"I can't say what I shall do later on. At the present moment I feel I would rather rest for an hour than marry the most splendid person in the world."

"So you shall; but you must kiss me first." And he advanced a pace.

"No," she declared resolutely, refusing again to see the dangerous gleam in his eyes. Even to gain her great end she could not act the part of Delilah.

"I do not like your violent methods. Surely you are not the man to care for a kiss given unwillingly. Why all this haste? Give me time to think."

He turned away almost with a sullen air. "You baffle me," he said; "I do not understand you."

"But still you can respect my wishes"--and Bobbie smiled. She saw that she had gained an advantage, and hastened to follow it up. She knew she was playing a double game, and hated it, but the end that was hers must surely excuse any means; and as the duel between them had proceeded, she had realised as never before how unscrupulous Blake could be. Hitherto she had known him only as the pleasant visitor, about whom there were rumours concerning a past that would not bear inspection;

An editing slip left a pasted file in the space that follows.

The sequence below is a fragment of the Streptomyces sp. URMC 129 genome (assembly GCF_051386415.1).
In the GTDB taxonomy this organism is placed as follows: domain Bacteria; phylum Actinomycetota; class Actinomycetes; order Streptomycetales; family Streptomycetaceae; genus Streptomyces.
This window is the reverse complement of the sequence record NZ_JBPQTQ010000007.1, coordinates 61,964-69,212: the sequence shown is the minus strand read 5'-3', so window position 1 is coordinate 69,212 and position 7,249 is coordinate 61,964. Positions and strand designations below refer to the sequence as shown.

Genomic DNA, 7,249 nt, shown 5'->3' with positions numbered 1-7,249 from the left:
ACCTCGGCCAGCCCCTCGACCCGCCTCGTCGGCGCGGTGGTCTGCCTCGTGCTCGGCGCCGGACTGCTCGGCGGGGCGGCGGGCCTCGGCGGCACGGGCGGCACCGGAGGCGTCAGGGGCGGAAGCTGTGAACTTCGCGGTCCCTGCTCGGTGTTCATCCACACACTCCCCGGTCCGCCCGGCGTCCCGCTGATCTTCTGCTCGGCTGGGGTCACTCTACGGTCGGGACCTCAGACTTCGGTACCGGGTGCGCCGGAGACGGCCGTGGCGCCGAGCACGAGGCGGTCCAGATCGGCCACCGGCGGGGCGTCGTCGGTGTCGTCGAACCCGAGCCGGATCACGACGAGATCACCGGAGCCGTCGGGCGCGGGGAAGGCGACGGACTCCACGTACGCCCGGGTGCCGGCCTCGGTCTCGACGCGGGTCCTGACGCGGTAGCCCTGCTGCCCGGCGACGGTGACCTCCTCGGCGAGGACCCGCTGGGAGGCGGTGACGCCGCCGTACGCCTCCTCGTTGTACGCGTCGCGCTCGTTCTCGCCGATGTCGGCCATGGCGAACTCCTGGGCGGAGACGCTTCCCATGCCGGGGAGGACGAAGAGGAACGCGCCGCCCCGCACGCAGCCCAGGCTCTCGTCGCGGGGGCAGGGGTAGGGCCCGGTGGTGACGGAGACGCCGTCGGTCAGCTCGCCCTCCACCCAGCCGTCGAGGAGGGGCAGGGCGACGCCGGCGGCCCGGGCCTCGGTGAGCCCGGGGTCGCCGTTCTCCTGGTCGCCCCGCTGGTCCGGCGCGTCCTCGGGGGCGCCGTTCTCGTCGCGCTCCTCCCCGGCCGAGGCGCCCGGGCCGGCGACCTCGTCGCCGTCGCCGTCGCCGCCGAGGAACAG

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but it had been easy to believe, whatever it were he had turned over a new leaf and left the old ways behind him. Today, however, she had seen something in his face that seemed to say their trust was unfounded and Toby's suspicions correct. The old character was there still, hidden under a mere veneer of pleasant seeming. To gain an end he had much at heart, this man could do anything. She saw it in that strange gleam in his eyes when he let himself go. She felt it in a consciousness of danger to herself. She understood why the villainous Dutchman had found an accomplice so easily, knowing the gain to Blake himself weighed more heavily than any threat of harm from his enemy. To take what he wanted was his creed. The shame lay in being found out. She felt more strongly every moment that stratagem was her only weapon, and the one way she could hope to defeat him. So she pressed her vantage ground now, still bravely thrusting the thoughts of Toby that tried to crowd in upon her, into the background.